Well, folks, as you’d expect, the decision to release Megrahi on compassionate grounds continues to rumble on.
Richard Thomson and Huttonian take a look at the decision. Lallands Peat Worrier takes a MacAskill-esque quasi-legal view of matters, while Jonathan Mitchell QC analyses the decision and concludes that MacAskill’s decision was the right one.
Meanwhile, Tom Harris points out a flaw in the idea that the release was part of a trade deal â€“ namely that an SNP Minister wouldn’t be overly enthused at making a decision that would make life easier for the UK Labour Government.
Speaking of the UK Labour Government, eyebrows have been raised by Gordon Brown’s silence on the matter: The Big Dollop is far from impressed, while Herald journalist Torcuil Crichton considers the political damage Brown is opening himself up to by keeping quiet.
But UK Opposition responses are raising eyebrows as well: Scott is far from impressed by Tory PPC Louise Bagshawe’s view of events.
And Holyrood Opposition figures are coming under scrutiny as well: neither Clairwil nor BellgroveBelle are impressed, while in the wake of John Prescott voicing his approval of the decision, and Malcolm Chisholm speaking in favour of the Justice Secretary at Holyrood, Calum Cashley speculates on which opposition politicians support the decision to release Megrahi.
Meanwhile, reaction across the Atlantic has been put under the spotlight: Flying Rodent summarises the debate on the matter as it’s taking place in the US, while Malc is critical of the emotive approach being taken, and Shuggy suggests that matters are a little more complex than some of those wading into the debate believe.
Nevertheless, what is clear is that opinion polls show a majority of Scots opposing the decision. Bill takes a look at matters, while Ideas of Civilisation looks at just who are the Scottish people being bandied about by politicians. Scottish Unionist, meanwhile, compares the poll figures with some of the statements made by SNP figures on the matter.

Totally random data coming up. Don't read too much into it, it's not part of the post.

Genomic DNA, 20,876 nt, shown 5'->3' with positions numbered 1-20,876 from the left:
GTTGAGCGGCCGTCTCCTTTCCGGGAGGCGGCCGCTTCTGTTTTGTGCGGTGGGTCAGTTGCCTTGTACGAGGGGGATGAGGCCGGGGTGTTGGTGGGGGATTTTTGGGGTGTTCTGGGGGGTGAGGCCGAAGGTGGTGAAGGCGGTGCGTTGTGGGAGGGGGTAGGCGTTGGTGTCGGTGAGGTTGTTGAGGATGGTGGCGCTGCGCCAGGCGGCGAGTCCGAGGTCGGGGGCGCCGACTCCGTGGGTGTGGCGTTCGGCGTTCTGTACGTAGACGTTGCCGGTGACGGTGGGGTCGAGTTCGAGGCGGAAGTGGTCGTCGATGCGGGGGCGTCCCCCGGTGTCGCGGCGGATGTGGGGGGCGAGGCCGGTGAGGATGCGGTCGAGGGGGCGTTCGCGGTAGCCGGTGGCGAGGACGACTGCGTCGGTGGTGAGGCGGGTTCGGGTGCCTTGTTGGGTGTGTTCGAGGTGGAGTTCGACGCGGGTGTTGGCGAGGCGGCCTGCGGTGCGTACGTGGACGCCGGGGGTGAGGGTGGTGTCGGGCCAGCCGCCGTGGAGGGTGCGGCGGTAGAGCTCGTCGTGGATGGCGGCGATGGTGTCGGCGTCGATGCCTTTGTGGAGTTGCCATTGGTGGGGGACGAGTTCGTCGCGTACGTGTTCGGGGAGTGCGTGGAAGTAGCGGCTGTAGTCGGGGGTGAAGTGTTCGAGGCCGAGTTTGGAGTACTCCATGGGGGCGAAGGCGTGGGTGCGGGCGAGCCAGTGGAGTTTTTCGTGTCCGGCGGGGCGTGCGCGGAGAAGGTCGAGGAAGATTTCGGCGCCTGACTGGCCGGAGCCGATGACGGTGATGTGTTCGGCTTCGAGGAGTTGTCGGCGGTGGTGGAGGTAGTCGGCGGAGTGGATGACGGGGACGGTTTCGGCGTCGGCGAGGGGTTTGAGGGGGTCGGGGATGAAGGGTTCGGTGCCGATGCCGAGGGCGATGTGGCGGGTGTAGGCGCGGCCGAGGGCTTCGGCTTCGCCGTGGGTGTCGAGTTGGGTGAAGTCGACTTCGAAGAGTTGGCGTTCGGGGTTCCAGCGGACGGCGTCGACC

In other news, the passing of Ted Kennedy, Democratic Senator for Massachusetts and the last surviving brother of JFK drew comment. Caron pays tribute to a real Liberal, but The Big Dollop is less inclined towards a eulogy.
To less morbid matters now, and the proposals for a High-Speed Rail Link (to be completed in 21 years’ time â€“ am I the only one who spots the irony there?) between Scotland and London are hailed by Andrew Burns, while Jeff argues that the Link is a far more pressing project than the third Forth Crossing. However, Subrosa and Dave don’t see the plans making it off the drawing board.
Neil Craig has three posts on the economy: the first uses Lily Allen to assess what ‘career’ strategy the UK should put in place, the second looks at X-Prizes can be successful, while the third looks at the habits of highly effective countries.
Adopted Domain might get Neil’s attention with his call for the Greens to rethink their policy on economic growth, while Bucket of Tongues looks at UK taxation levels when compared with other countries in differing economic states, with some surprising results.
And in the weekly constitutional spot, Mr. Eugenides takes a look at why fiscal autonomy for Holyrood would benefit the Scottish Tories â€“ and, indeed, Scotland.
In advance of the UK LibDem Conference, Bernard Salmon takes a look at discussions within the party about the future of devolution (and notes that still no one really mentions England in that context).
Elsewhere, Andrew looks at the proposed cuts to Housing Benefit.
Kirk Elder is far from impressed at Tory Shadow Home Secretary Chris Grayling’s attempt to compare parts of the country with scenes from The Wire.
Lallands Peat Worrier presents a statistical picture of Scotland.
James presents some political anagrams for our delectation and delight (given the current furore over Lockerbie, there’s something strangely fitting in ‘Scottish National Party’ being re-arranged to form ‘Nasty Atlantic Riot Shop’).
Time for a look at the MSM: Yousuf reviews the state of Johnston Press, owners of The Scotsman, while Montague Burton notes that the Sunday Mail have dropped Elaine C. Smith from their line up of columnists.
Online matters, now. Caron has produced a handy directory of Scottish political twitterati.
And there’s another blogmeet to tell you about: Bill informs us that the Nairn arm of the blogosphere will be meeting on Wednesday.
So that’s it for this week. If you want to send in a link for next week’s Roundup, you can use the twiddlymajig on the right, or send us an e-mail to firstname.lastname@example.org. You can also follow us on Twitter: @ScottishRoundup. Bye-de-bye!